What goes on here?

We are going to get married.

Sure, right away. If other people
can get married so can other people.

Married?

Married.

You are?

You are sure?

You won't change your minds?

Stay here. Don't go away.

For heaven sakes don't .. don't move.

Paula!

Scott.

Rosemary, come here quickly.

Yes?

Scott, unpack everything.

Paula and Rosemary, you'll
help me tell Mrs Brinker.

What's up?

The wedding will take place right on
schedule except that the bride is Boo.

Who is the luck man?
Not that it matters.

Behold. The bridegroom cometh.

Huh?

It was Julius.

Oh, was it?

Quite a relief.

What is going on?

I think there is going to be another
wedding in your family, Mr Brinker.

Bud just proposed to Boo.

Carey, we are going
through with our plans.

There is going to be
a wedding after all.

Bud is going to marry Boo.

Hmm.

A good idea.

Surprised?

"Astounded" is the word
I am searching for.

We can go back to work then.

But you fired me.

I am un-firing you.
- Why?

For heaven's sakes Carey.

We have a wedding to run off and
not very much time to do it in.

I can't get another
writer at this late date.

Here is some fresh copy for you.
Maybe you will find it interesting.

None of that is any good now.
We must have completely new material.

Now .. how Bud and Boo
grew up together. How they ..

They discovered each other only
because we came into their lives.

That is the lead. Sound alright?

Yes, very good.
- Get started on it right away.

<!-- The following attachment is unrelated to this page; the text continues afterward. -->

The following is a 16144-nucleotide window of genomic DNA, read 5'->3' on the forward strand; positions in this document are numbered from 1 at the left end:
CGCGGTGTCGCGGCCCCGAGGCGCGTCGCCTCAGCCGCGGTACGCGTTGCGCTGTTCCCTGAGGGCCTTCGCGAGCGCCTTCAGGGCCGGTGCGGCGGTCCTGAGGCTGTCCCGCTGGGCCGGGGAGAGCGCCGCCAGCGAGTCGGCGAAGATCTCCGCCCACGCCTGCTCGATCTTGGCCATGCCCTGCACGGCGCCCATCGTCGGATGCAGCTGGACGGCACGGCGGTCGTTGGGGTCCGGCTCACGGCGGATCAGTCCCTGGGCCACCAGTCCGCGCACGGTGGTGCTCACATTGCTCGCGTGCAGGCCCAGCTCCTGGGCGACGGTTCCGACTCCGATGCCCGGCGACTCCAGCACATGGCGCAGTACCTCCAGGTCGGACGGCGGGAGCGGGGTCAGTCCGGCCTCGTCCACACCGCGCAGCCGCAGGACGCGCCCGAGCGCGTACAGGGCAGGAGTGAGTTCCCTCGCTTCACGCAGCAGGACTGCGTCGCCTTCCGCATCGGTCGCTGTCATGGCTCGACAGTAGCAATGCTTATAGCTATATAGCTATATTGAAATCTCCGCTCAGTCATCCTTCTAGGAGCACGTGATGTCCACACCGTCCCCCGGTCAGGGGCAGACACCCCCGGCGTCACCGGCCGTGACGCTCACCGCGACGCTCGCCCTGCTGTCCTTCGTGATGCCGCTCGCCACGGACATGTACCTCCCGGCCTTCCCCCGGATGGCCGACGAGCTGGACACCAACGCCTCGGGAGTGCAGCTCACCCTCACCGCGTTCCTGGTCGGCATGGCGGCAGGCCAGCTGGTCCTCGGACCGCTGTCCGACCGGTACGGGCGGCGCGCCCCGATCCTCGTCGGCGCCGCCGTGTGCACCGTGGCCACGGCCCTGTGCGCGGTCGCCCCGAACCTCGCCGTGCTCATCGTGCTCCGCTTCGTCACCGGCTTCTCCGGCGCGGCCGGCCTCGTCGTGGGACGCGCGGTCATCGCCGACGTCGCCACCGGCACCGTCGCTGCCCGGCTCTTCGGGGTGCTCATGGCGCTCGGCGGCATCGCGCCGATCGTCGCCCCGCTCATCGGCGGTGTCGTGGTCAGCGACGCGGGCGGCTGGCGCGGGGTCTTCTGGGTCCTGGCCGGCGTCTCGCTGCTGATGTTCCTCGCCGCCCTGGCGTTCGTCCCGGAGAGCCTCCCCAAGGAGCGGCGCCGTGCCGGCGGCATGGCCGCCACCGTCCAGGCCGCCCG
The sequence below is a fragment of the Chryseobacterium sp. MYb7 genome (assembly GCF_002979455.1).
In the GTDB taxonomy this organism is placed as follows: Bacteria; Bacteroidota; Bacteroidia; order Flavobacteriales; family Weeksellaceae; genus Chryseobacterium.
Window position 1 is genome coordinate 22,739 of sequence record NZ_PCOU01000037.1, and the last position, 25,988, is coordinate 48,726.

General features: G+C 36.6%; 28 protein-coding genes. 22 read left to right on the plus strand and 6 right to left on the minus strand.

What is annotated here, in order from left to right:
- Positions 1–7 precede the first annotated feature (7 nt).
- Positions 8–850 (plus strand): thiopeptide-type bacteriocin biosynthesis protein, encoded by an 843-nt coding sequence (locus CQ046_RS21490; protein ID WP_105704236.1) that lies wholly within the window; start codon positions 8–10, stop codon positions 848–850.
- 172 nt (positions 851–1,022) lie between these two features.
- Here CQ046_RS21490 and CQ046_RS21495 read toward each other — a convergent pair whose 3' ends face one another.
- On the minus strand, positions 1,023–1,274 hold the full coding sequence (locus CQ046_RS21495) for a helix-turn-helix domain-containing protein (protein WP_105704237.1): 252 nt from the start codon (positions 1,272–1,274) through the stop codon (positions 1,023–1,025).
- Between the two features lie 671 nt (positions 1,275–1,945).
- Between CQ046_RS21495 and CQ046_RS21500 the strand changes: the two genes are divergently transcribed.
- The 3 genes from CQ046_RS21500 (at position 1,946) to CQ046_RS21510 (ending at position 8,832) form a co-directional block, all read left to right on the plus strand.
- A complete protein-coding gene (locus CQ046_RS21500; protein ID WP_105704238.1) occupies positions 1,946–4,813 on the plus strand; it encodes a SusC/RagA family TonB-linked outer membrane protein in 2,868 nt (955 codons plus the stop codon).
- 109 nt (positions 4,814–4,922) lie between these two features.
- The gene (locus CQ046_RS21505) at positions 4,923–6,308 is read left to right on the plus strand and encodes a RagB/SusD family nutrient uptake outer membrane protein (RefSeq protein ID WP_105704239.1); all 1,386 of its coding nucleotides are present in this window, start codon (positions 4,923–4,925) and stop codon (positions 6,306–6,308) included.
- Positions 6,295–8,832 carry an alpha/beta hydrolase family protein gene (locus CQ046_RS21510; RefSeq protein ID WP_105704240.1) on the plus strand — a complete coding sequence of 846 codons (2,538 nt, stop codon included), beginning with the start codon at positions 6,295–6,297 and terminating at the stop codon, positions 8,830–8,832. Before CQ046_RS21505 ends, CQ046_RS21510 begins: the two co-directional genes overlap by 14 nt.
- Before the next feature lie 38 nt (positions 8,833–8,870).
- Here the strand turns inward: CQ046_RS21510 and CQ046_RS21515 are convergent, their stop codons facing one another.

It will be here when you want it.

Would you mind stepping aside please?
- Surely.

Now.

Give us about five more minutes.

You haven't seen Mr Jackson have you?

Last time I saw him he wasn't
feeling very good I reckon.

When I talked to him
all he said was: "hmm".

This must be a very happy
day for you, Mrs Mitchell.

Young man, please.

Everything set up for when
they come down the stairs?

Yes, I have got the graphic out there.
- Good.

They are ready upstairs.
- I am going right up.

I am so nervous.

Do I look alright?

Nellie, you haven't looked
as good since 1920.

You can tell I have lost weight.

You look like a new girl.

I feel kind of wicked having
you in my bedroom.

You.

[ Door knocks ]

Come in.

We are all ready downstairs.

Paula, would you bring Boo in.

I want to be sure that
you all know what to do.

We will take pictures all during the
ceremony but don't let that bother you.

Just .. be natural.

I feel weak.

I am so excited.

Now, Mrs Brinker.